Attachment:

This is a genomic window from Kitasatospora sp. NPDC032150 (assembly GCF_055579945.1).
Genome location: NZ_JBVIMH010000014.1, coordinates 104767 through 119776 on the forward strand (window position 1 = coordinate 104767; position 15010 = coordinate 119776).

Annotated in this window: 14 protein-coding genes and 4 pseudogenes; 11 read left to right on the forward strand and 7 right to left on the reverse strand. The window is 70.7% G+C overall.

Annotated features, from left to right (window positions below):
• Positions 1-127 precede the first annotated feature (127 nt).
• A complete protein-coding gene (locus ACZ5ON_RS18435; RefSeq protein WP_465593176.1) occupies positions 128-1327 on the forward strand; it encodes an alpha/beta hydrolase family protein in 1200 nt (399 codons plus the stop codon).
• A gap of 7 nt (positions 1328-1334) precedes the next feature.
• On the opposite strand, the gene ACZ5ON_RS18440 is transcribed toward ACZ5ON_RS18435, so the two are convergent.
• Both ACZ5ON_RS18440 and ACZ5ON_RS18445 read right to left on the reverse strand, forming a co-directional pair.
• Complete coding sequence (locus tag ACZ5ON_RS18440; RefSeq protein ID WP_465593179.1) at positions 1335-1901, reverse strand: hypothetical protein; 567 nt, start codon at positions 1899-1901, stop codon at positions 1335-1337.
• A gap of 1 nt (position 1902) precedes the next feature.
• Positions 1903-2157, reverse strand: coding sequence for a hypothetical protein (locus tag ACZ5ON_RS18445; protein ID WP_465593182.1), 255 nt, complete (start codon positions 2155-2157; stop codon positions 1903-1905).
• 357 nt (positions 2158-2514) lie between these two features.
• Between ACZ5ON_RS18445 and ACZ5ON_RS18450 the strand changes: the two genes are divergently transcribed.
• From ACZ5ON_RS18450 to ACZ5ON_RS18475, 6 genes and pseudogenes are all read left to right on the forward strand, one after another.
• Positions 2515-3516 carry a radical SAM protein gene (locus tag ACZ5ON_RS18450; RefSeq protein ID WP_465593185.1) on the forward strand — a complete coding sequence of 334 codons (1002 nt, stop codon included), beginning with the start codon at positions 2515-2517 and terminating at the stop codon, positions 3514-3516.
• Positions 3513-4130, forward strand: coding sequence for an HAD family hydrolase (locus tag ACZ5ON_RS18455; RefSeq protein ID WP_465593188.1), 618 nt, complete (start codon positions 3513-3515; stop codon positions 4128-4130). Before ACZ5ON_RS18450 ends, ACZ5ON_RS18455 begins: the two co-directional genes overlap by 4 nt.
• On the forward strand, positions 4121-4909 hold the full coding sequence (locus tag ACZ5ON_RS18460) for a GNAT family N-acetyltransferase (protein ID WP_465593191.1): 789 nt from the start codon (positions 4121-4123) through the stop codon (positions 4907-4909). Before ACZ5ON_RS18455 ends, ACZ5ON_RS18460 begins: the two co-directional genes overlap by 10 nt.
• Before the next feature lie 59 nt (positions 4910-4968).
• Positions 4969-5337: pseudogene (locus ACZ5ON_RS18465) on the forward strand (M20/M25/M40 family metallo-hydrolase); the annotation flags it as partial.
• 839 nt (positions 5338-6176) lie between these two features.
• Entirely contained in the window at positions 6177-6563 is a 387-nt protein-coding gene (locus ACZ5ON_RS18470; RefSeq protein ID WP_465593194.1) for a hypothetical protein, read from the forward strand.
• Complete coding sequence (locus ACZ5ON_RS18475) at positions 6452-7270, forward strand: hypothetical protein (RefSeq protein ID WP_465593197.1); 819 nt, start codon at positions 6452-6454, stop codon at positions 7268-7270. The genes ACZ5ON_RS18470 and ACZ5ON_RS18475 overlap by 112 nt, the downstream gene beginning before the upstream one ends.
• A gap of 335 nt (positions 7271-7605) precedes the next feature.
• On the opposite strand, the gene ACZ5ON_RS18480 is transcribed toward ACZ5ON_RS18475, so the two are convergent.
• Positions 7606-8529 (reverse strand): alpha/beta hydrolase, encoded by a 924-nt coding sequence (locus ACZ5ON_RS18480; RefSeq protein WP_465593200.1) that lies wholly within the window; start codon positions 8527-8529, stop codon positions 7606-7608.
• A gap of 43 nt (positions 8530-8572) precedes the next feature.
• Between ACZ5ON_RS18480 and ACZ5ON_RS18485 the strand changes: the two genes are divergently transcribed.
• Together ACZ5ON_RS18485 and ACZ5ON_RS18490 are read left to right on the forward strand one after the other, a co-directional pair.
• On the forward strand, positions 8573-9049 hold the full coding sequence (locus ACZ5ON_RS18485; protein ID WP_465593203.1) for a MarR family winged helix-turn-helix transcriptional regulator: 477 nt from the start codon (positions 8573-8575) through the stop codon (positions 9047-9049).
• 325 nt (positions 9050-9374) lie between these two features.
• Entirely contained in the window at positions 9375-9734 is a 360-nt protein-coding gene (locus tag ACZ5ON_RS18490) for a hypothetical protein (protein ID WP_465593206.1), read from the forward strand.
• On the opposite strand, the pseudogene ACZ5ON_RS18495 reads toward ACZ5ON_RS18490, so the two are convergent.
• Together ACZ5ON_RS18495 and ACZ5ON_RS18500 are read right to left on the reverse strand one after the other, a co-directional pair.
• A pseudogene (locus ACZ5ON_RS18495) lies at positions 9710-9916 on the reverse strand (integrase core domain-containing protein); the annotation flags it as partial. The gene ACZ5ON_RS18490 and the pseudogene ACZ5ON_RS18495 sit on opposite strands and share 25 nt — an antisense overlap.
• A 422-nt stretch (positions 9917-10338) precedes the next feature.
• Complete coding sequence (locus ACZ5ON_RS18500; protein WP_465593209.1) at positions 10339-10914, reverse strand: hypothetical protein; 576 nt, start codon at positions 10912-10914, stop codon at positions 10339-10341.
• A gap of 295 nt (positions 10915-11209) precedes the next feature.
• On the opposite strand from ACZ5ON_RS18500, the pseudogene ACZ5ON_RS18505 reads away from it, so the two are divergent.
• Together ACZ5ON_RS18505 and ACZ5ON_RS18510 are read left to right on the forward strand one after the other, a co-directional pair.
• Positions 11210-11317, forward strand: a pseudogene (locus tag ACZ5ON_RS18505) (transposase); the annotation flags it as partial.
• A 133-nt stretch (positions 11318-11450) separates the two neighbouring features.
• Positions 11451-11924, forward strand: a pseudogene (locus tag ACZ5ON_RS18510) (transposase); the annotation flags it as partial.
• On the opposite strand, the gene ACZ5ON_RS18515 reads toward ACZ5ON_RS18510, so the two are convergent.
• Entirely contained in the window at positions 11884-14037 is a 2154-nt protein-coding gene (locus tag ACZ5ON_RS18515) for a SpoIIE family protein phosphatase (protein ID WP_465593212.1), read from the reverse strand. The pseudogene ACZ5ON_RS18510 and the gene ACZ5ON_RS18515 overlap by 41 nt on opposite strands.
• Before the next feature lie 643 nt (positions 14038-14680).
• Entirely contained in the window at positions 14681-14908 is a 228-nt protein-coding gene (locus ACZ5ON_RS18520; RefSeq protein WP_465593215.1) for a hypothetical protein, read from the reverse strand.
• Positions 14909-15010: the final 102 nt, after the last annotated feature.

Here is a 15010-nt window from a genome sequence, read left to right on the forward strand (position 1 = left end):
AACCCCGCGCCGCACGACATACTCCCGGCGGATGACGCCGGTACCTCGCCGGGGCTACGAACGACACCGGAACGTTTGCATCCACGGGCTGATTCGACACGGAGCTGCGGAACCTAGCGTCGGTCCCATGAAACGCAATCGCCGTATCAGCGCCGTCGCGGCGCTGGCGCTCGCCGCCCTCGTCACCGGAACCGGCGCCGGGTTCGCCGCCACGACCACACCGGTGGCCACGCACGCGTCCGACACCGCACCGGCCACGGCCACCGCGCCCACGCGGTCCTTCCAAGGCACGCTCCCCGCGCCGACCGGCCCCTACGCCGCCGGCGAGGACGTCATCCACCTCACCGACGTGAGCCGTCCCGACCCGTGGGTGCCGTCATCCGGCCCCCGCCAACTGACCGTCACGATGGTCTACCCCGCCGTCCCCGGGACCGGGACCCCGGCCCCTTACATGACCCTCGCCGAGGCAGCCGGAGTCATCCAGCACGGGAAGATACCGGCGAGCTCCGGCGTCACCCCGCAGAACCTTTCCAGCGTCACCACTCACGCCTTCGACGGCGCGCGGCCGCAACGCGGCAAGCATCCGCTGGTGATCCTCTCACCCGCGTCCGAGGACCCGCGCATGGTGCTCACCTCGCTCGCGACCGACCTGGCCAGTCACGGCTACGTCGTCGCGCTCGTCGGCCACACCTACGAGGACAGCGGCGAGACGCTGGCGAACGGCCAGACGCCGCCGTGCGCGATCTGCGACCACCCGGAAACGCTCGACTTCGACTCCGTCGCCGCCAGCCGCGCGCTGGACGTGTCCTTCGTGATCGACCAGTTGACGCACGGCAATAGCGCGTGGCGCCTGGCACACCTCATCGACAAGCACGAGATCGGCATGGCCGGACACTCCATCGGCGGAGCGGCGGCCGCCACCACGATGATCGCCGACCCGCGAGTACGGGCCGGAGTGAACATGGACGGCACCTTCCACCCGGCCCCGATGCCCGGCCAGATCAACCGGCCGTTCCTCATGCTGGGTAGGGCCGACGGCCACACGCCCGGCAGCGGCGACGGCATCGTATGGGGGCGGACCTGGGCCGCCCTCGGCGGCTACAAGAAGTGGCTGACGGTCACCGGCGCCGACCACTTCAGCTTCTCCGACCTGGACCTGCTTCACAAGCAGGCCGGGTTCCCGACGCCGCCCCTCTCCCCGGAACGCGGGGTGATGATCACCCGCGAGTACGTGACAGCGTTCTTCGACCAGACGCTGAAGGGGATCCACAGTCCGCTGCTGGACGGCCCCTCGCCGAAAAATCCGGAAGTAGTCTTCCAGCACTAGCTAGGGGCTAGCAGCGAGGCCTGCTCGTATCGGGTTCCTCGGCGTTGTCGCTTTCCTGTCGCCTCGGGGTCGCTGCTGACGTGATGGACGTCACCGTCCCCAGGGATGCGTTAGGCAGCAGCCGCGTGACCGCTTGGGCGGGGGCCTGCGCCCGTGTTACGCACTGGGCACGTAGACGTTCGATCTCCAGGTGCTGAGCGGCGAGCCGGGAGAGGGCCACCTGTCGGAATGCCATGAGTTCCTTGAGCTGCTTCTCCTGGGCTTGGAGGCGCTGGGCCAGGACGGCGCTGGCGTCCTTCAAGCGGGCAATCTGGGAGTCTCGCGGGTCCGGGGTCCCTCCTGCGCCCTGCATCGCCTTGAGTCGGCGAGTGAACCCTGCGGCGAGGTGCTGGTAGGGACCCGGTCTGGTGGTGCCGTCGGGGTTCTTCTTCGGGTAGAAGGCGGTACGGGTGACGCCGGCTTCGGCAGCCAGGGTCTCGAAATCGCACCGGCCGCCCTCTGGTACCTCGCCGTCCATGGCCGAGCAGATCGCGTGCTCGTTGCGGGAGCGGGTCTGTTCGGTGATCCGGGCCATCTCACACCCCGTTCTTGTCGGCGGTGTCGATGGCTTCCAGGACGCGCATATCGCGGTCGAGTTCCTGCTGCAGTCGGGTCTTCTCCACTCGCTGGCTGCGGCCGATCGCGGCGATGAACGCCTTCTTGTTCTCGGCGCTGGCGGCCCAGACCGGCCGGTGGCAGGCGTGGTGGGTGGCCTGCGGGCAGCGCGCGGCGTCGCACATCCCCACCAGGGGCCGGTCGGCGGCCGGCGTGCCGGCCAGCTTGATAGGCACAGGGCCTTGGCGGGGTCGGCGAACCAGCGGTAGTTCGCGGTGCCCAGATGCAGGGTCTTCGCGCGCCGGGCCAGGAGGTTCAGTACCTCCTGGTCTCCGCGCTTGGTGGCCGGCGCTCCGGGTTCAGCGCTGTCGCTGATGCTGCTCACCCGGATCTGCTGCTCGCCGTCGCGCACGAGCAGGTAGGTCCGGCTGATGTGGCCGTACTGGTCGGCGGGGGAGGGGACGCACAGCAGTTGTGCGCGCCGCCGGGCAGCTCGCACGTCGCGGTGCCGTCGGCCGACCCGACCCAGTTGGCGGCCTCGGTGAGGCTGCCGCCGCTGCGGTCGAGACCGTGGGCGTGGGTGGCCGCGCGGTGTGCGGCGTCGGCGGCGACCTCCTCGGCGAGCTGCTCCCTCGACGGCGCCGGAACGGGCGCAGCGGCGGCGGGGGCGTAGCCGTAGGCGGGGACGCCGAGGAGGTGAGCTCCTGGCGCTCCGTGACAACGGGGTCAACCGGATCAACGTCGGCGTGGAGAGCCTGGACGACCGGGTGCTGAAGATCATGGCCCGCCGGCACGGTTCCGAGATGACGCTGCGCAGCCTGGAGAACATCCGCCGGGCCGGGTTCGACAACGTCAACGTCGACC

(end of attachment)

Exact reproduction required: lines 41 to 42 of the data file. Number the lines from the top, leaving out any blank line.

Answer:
• Positions 11210-11317, forward strand: a pseudogene (locus tag ACZ5ON_RS18505) (transposase); the annotation flags it as partial.
• A 133-nt stretch (positions 11318-11450) separates the two neighbouring features.